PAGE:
William Parker




Perhaps William Parker was Poseidon in a past life, given his uncanny capacity to calm or ruffle the music’s surface, or churn it up deep beneath, turning choppiness into great swells of sound. He lends his double bass an almost primordial vastness, not by being artificially prominent in the mix, but by a profundity of ideas, an irresistible propulsion and a sheer breadth of sound. But then I guess 10 years playing with Cecil Taylor is either going to make you or break you.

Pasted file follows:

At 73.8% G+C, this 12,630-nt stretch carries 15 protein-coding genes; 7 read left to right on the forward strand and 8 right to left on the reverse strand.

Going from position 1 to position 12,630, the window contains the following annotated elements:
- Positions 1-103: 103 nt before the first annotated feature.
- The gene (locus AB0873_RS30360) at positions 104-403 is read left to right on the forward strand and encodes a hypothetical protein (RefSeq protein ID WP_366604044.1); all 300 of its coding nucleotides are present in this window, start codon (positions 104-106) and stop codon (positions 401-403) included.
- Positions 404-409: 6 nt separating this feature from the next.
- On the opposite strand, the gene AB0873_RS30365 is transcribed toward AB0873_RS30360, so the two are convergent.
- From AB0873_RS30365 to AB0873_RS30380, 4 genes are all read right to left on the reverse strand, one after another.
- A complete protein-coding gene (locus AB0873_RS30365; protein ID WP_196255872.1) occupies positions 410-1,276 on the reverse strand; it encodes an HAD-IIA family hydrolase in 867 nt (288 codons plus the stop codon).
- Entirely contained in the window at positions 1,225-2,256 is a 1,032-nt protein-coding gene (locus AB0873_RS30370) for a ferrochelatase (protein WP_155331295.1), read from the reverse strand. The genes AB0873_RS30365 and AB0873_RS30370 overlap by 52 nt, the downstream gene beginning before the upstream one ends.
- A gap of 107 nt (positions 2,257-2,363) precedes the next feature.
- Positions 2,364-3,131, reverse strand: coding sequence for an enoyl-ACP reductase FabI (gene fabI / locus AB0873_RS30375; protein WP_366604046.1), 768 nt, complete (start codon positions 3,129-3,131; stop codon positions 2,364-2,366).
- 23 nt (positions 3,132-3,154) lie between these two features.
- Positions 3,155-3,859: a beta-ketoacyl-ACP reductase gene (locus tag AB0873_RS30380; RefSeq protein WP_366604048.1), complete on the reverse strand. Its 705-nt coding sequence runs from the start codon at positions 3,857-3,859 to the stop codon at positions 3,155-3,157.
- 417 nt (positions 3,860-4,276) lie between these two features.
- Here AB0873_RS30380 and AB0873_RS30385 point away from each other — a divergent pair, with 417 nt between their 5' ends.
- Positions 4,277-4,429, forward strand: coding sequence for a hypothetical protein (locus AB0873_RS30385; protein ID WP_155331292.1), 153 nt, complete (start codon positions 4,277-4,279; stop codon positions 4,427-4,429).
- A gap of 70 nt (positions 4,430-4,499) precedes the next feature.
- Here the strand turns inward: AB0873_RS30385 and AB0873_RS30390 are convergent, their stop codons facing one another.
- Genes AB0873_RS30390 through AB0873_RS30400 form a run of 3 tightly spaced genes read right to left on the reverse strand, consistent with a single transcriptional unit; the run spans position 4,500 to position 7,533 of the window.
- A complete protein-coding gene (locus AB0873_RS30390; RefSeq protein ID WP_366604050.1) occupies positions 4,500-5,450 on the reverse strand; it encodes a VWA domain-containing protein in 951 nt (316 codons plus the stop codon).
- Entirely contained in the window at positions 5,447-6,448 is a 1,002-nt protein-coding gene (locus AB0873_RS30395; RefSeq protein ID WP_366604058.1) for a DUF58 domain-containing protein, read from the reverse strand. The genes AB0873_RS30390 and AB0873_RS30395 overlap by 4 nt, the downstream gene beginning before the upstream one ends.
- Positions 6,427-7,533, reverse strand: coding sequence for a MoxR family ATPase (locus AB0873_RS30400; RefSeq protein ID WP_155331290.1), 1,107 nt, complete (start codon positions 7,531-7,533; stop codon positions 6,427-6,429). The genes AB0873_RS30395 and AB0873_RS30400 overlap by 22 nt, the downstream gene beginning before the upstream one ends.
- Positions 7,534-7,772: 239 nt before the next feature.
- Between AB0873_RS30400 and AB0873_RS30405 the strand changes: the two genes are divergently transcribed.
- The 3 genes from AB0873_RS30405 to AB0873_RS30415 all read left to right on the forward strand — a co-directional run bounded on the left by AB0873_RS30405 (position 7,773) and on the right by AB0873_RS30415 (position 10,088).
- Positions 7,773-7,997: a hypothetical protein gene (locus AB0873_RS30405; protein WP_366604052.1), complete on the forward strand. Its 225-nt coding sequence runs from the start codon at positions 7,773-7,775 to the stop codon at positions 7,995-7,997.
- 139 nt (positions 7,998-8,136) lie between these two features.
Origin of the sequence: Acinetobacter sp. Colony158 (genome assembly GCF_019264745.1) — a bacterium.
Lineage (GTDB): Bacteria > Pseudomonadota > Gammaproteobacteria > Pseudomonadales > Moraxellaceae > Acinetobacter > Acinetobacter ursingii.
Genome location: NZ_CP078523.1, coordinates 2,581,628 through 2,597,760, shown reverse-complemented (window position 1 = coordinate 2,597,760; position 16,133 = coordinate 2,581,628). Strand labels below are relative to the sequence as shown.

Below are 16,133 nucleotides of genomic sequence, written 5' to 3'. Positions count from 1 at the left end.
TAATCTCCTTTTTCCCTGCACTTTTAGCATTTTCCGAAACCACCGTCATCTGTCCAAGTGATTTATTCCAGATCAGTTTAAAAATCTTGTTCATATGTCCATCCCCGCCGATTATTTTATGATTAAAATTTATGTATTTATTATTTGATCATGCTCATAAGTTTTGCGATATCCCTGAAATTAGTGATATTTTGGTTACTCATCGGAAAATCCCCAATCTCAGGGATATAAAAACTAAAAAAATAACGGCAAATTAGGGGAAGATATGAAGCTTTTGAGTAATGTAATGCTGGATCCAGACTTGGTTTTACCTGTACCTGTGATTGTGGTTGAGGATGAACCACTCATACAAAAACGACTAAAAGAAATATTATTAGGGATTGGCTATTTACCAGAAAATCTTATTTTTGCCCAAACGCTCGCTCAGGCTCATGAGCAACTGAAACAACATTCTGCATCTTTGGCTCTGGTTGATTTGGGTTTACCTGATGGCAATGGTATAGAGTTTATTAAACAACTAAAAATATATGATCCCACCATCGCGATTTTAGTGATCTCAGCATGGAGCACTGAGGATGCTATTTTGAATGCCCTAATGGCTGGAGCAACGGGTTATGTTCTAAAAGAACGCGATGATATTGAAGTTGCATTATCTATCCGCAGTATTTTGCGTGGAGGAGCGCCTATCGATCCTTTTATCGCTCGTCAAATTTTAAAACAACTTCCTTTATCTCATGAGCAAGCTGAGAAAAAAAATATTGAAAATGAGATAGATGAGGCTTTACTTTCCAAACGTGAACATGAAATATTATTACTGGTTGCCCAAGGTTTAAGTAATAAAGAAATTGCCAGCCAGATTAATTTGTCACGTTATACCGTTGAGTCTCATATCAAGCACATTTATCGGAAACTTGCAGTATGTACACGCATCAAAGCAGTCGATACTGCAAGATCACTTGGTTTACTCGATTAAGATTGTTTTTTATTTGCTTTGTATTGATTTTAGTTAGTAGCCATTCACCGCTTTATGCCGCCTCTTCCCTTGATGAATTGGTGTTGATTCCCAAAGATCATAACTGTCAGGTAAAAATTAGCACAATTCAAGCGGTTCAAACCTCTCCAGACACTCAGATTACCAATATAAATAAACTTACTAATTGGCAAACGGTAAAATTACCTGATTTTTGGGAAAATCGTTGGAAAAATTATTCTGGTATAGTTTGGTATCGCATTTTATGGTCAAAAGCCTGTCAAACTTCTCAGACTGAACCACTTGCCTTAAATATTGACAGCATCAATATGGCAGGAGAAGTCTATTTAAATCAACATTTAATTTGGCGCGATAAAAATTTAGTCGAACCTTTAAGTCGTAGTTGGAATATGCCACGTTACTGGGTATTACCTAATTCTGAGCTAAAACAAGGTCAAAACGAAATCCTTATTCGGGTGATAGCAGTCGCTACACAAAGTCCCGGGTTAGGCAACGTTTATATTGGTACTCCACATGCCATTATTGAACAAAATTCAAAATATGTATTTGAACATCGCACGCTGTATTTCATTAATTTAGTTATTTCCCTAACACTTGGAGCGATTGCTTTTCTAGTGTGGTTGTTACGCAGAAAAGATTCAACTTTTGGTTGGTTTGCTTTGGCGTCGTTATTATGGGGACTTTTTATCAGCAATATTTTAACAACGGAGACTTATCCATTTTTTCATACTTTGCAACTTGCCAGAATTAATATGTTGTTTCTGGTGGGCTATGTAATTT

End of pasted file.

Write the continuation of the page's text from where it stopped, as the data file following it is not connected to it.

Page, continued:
He released this album with guitarist Ava Mendoza and drummer Gerald Cleaver simultaneously with Painters Winter, where he is joined by drummer Hamid Drake and the pithy and often astringent Daniel Carter (trumpet, reeds). Mayan Space Station, by contrast, is almost psychedelic. While Parker and Cleaver generate ground-shaking grooves, Mendoza unleashes primal, star-spangled guitar, which, despite having precursors ranging from Marc Ribot to Terje Rypdal, David Torn, Bill Frisell and Robert Fripp, is ultimately a rocket ship of her own devising. As well as slashing neon streaks across the skies, she engages in heady dialogues with a truly great rhythm section.